You know those movies about characters trail-blazing the business of some terrible vice? They’re always set in a not-too-distant past, have trailers full of period-specific songs, and include the words “inspired by a true story” on the poster. There’s the initial meteoric rise to power and wealth, followed by a period of unbridled excess — generally involving use of montage — and, ultimately, the inevitable downfall which was doomed to happen from the start, with, possibly, an epilogue of redemption. It’s a very specific film archetype, wherein the traditional bad guy is, instead, the quintessential American hero: the visionary entrepreneur who possesses the ingenuity and tenacity and just plain balls to seize an opportunity only he can see, and achieve a feat so stupendous — inventing the American cocaine trade, for instance, becoming the first black man to rise above the Italian mafia in the New York heroin business — you’re at once inspired and horrified by his success.
In 2001, Blow kicked off this trend of movies where you’re rooting for the drug dealer. The movie’s based on the life of George Jung, played by Johnny Depp, a Boston guy living in California, who starts off smuggling pot cross-country in the 60’s, and ends up becoming the American connection to Pablo Escobar’s Medellín Cartel, which, with Jung’s help, would go on to own 85% share of the U.S. cocaine market by the late 70’s / early 80’s:
Then came 2005’s Lord of War, in which the illicit contraband is weaponry, and Nicolas Cage plays Ukranian-American gun trafficker, Yuri Orlov — a fictional character based on a composite of a number of actual post-soviet arms dealers — whose big break comes as he watches Mikhail Gorbachev give his resignation speech on television, Christmas Day 1991. Like a prospector who’s just struck oil (See also: There Will Be Blood, for a variation on this cinematic theme), he envisions, in this moment, the future of his business expanding with the gush of weapons — even tanks! — he’ll now be able to buy (illegally) from the just-dissolved Soviet Union’s stockpile in the Ukraine:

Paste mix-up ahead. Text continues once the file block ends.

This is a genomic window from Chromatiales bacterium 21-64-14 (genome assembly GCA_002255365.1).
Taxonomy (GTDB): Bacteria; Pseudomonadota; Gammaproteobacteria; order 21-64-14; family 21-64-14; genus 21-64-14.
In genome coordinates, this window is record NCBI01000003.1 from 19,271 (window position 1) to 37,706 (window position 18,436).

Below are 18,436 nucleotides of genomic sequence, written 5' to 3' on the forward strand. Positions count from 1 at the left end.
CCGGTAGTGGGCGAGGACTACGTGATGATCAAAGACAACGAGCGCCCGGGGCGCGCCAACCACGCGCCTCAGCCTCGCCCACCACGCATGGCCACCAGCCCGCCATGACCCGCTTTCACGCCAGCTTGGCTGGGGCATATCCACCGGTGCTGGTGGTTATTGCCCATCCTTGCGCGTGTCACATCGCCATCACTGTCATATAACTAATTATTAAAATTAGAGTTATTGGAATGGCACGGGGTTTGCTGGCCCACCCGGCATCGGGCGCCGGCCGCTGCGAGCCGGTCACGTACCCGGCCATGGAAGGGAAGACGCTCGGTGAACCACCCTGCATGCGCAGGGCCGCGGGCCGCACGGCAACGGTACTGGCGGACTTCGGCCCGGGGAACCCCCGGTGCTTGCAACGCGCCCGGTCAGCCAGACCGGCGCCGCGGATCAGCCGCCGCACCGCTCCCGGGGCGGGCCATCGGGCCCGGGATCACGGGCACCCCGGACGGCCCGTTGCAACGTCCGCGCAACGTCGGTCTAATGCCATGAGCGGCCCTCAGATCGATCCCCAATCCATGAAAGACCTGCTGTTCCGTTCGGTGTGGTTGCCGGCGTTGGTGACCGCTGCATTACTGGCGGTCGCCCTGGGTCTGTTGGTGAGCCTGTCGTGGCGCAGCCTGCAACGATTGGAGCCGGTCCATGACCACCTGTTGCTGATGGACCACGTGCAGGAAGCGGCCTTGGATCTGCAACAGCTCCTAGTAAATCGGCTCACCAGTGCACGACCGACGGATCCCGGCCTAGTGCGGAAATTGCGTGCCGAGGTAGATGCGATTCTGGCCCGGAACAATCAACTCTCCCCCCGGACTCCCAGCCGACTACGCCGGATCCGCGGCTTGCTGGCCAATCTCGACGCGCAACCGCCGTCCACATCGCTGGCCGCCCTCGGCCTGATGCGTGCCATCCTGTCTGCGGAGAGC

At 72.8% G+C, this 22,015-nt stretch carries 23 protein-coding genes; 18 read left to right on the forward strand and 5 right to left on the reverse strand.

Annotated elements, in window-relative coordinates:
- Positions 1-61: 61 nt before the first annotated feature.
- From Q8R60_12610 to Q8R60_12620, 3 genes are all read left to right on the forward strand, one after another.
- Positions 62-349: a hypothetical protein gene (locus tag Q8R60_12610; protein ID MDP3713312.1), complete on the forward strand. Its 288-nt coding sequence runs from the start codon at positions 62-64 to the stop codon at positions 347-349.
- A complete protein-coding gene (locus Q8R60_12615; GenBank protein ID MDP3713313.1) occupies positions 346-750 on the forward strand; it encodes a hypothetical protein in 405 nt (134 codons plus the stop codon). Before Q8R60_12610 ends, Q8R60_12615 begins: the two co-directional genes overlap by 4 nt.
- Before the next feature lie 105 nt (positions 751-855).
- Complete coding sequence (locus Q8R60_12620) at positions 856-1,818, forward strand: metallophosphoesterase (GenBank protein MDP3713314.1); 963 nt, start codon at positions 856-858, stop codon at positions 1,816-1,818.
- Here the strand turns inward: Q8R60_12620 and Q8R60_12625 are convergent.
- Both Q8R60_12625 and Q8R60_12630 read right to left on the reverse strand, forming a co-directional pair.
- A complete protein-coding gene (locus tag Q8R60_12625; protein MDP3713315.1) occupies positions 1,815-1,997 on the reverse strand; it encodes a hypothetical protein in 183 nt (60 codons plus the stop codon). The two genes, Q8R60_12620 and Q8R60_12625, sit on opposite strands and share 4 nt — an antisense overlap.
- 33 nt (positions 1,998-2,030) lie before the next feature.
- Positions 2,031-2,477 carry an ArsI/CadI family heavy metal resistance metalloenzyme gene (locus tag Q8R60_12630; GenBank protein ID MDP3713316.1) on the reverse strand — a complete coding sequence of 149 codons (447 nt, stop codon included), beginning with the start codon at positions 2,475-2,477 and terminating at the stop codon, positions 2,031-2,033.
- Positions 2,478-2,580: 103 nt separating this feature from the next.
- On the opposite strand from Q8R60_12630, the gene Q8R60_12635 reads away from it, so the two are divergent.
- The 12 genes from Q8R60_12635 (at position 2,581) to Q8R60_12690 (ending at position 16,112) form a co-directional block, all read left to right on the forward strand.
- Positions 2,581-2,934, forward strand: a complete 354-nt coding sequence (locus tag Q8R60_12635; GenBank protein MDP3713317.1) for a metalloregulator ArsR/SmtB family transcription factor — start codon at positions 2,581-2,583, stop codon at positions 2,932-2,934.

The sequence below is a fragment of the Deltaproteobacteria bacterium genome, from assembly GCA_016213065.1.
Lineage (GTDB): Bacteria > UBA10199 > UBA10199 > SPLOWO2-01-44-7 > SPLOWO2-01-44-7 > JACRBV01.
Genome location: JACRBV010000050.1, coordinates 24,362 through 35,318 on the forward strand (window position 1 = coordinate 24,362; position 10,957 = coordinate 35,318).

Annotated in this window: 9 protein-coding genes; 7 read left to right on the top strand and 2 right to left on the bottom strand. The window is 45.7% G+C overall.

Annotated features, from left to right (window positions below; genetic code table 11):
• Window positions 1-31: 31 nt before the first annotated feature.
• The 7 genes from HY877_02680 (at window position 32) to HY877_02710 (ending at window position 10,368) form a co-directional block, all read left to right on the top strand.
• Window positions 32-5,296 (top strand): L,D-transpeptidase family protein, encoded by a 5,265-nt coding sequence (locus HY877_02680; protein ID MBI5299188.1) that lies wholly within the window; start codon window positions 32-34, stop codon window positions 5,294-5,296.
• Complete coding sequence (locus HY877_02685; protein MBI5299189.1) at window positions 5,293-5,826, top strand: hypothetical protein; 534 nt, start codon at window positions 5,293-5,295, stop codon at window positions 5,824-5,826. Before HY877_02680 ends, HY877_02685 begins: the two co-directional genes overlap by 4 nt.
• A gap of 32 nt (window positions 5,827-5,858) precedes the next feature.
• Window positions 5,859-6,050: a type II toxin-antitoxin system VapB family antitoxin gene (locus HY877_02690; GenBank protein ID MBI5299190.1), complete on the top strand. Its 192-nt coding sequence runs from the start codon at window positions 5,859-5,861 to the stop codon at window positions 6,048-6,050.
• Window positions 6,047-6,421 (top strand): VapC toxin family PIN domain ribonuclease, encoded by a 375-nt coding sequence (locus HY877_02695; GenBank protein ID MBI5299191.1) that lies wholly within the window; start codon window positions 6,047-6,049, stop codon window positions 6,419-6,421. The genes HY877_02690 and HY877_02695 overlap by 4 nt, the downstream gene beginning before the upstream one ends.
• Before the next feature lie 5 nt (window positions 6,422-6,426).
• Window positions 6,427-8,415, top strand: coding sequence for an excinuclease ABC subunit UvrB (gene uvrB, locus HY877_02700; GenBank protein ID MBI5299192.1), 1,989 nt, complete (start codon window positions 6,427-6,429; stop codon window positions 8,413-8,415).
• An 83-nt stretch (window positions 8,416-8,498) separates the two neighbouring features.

2005 was also the year Weeds premiered on Showtime, in which Mary-Louise Parker plays a widowed housewife who becomes a suburban pot dealer, and a few seasons later ends up married to the head of a Mexican drug cartel.
By 2008, when American Gangster came out — which tells the story of Frank Lucas, played by Denzel Washington, who bypassed the entire Italian mafia to become the heroin king-pin of New York in the early 70’s by establishing his own direct supply connection in Asia during the Vietnam war and smuggling the drugs into the U.S. in the coffins of dead U.S. soldiers — rooting for the vice-peddling, psychotically enterprising, imminently doomed outlaw businessman — even though, good god! he’s a fucking heroin drug lord turning all of Harlem into addicted zombies!! — had become a familiar experience:
Which is how we arrive at Middle Men, due out later this year, a based-on-reality story in which Luke Wilson plays Jack Harris, a mainstream businessman who partners with a pair of porn content providers (played by Gabriel Macht and Giovanni Ribisi) to form the first online adult billing company in the mid 1990’s: